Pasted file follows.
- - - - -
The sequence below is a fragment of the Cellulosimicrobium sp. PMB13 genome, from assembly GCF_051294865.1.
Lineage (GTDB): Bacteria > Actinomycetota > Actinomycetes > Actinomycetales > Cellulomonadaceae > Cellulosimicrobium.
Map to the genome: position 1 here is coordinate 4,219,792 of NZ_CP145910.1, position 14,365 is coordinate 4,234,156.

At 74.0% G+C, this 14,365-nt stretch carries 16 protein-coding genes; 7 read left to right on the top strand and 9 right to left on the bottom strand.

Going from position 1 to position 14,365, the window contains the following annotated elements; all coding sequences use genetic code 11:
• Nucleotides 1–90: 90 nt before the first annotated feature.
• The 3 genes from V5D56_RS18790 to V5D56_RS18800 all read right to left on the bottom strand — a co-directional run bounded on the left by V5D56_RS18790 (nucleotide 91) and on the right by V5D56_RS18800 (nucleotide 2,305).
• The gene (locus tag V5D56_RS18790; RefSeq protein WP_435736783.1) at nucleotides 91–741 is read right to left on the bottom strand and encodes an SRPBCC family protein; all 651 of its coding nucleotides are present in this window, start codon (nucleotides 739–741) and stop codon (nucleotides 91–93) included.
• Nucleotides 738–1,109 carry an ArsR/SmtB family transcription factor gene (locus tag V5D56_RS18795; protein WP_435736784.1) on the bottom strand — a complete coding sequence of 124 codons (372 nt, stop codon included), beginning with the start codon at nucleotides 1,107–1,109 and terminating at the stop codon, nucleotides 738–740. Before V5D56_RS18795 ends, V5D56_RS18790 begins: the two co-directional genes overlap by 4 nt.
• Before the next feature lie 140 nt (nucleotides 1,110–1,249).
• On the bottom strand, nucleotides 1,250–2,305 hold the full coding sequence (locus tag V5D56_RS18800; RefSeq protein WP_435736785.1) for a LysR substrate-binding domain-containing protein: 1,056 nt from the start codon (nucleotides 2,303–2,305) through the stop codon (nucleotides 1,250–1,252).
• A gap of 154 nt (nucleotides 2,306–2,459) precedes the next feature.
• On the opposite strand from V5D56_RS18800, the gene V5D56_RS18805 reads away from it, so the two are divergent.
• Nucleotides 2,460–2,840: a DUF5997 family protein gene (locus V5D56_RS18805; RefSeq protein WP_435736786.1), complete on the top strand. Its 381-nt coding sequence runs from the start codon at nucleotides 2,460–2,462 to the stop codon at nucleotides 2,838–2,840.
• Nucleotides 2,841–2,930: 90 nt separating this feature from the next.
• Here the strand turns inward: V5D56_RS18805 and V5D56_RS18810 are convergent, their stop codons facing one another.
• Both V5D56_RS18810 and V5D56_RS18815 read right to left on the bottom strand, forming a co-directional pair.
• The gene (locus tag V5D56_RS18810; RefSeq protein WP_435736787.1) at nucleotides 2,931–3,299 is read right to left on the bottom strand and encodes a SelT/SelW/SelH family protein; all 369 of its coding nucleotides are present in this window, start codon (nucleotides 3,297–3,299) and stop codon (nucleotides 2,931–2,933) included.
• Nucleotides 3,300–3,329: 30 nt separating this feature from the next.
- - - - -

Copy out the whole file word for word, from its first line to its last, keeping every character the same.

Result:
The sequence below is a fragment of the Cellulosimicrobium sp. PMB13 genome, from assembly GCF_051294865.1.
Lineage (GTDB): Bacteria > Actinomycetota > Actinomycetes > Actinomycetales > Cellulomonadaceae > Cellulosimicrobium.
Map to the genome: position 1 here is coordinate 4,219,792 of NZ_CP145910.1, position 14,365 is coordinate 4,234,156.

At 74.0% G+C, this 14,365-nt stretch carries 16 protein-coding genes; 7 read left to right on the top strand and 9 right to left on the bottom strand.

Going from position 1 to position 14,365, the window contains the following annotated elements; all coding sequences use genetic code 11:
• Nucleotides 1–90: 90 nt before the first annotated feature.
• The 3 genes from V5D56_RS18790 to V5D56_RS18800 all read right to left on the bottom strand — a co-directional run bounded on the left by V5D56_RS18790 (nucleotide 91) and on the right by V5D56_RS18800 (nucleotide 2,305).
• The gene (locus tag V5D56_RS18790; RefSeq protein WP_435736783.1) at nucleotides 91–741 is read right to left on the bottom strand and encodes an SRPBCC family protein; all 651 of its coding nucleotides are present in this window, start codon (nucleotides 739–741) and stop codon (nucleotides 91–93) included.
• Nucleotides 738–1,109 carry an ArsR/SmtB family transcription factor gene (locus tag V5D56_RS18795; protein WP_435736784.1) on the bottom strand — a complete coding sequence of 124 codons (372 nt, stop codon included), beginning with the start codon at nucleotides 1,107–1,109 and terminating at the stop codon, nucleotides 738–740. Before V5D56_RS18795 ends, V5D56_RS18790 begins: the two co-directional genes overlap by 4 nt.
• Before the next feature lie 140 nt (nucleotides 1,110–1,249).
• On the bottom strand, nucleotides 1,250–2,305 hold the full coding sequence (locus tag V5D56_RS18800; RefSeq protein WP_435736785.1) for a LysR substrate-binding domain-containing protein: 1,056 nt from the start codon (nucleotides 2,303–2,305) through the stop codon (nucleotides 1,250–1,252).
• A gap of 154 nt (nucleotides 2,306–2,459) precedes the next feature.
• On the opposite strand from V5D56_RS18800, the gene V5D56_RS18805 reads away from it, so the two are divergent.
• Nucleotides 2,460–2,840: a DUF5997 family protein gene (locus V5D56_RS18805; RefSeq protein WP_435736786.1), complete on the top strand. Its 381-nt coding sequence runs from the start codon at nucleotides 2,460–2,462 to the stop codon at nucleotides 2,838–2,840.
• Nucleotides 2,841–2,930: 90 nt separating this feature from the next.
• Here the strand turns inward: V5D56_RS18805 and V5D56_RS18810 are convergent, their stop codons facing one another.
• Both V5D56_RS18810 and V5D56_RS18815 read right to left on the bottom strand, forming a co-directional pair.
• The gene (locus tag V5D56_RS18810; RefSeq protein WP_435736787.1) at nucleotides 2,931–3,299 is read right to left on the bottom strand and encodes a SelT/SelW/SelH family protein; all 369 of its coding nucleotides are present in this window, start codon (nucleotides 3,297–3,299) and stop codon (nucleotides 2,931–2,933) included.
• Nucleotides 3,300–3,329: 30 nt separating this feature from the next.